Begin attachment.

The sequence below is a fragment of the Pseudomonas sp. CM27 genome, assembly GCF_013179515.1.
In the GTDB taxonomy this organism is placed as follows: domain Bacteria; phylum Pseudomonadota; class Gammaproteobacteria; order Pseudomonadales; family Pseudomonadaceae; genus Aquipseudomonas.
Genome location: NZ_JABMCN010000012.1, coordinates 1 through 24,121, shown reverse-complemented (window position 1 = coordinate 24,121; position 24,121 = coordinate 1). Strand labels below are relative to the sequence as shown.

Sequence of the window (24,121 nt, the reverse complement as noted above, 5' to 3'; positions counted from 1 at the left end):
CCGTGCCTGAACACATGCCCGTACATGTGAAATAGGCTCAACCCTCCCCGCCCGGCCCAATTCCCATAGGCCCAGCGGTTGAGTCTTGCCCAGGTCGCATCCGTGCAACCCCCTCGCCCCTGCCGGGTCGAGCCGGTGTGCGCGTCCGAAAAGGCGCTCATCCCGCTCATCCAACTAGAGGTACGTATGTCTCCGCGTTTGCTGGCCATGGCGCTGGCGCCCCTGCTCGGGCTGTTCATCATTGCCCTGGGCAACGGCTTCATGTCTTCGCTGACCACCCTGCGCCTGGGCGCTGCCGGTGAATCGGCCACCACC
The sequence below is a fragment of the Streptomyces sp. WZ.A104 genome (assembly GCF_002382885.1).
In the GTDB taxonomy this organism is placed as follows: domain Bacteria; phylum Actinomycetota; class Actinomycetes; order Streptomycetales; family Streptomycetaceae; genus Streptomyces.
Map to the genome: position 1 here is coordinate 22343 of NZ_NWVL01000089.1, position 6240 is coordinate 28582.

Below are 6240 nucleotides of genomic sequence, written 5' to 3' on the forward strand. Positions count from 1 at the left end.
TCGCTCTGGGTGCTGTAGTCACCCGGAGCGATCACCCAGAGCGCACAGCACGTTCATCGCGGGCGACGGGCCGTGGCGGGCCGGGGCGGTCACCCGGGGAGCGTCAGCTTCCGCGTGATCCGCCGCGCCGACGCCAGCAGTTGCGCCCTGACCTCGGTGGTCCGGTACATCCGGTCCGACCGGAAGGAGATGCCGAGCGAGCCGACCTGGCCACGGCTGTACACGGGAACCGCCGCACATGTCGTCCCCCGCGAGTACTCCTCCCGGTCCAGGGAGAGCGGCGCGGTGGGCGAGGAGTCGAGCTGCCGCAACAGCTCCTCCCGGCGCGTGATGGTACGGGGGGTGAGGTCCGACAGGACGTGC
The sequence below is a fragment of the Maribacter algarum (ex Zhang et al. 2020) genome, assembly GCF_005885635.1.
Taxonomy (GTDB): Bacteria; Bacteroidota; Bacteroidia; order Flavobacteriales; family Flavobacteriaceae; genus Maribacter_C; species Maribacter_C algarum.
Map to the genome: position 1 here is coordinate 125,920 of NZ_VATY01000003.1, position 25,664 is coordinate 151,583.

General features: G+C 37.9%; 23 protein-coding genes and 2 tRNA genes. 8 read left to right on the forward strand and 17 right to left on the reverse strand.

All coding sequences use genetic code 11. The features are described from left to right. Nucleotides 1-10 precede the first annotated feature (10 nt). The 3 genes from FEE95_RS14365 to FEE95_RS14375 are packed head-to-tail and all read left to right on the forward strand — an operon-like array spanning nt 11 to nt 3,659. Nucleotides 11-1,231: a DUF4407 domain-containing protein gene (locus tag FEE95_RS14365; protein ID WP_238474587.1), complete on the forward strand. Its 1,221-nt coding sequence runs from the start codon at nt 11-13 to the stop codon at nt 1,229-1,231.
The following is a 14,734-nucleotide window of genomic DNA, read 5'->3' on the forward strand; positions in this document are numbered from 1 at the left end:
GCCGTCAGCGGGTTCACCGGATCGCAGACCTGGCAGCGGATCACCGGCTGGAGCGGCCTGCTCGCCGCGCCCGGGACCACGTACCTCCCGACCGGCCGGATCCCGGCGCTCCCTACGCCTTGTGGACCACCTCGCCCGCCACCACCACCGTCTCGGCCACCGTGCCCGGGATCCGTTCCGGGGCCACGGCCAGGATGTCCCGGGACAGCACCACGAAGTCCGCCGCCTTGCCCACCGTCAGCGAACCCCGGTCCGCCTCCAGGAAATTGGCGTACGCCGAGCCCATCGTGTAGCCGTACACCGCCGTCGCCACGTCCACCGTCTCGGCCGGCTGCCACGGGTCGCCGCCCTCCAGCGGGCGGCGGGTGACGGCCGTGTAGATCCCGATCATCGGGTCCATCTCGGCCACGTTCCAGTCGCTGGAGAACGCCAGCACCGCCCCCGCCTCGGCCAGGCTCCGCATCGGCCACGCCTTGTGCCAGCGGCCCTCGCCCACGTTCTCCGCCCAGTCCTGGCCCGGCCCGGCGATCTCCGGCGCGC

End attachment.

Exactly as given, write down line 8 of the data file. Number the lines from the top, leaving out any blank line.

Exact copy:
Map to the genome: position 1 here is coordinate 22343 of NZ_NWVL01000089.1, position 6240 is coordinate 28582.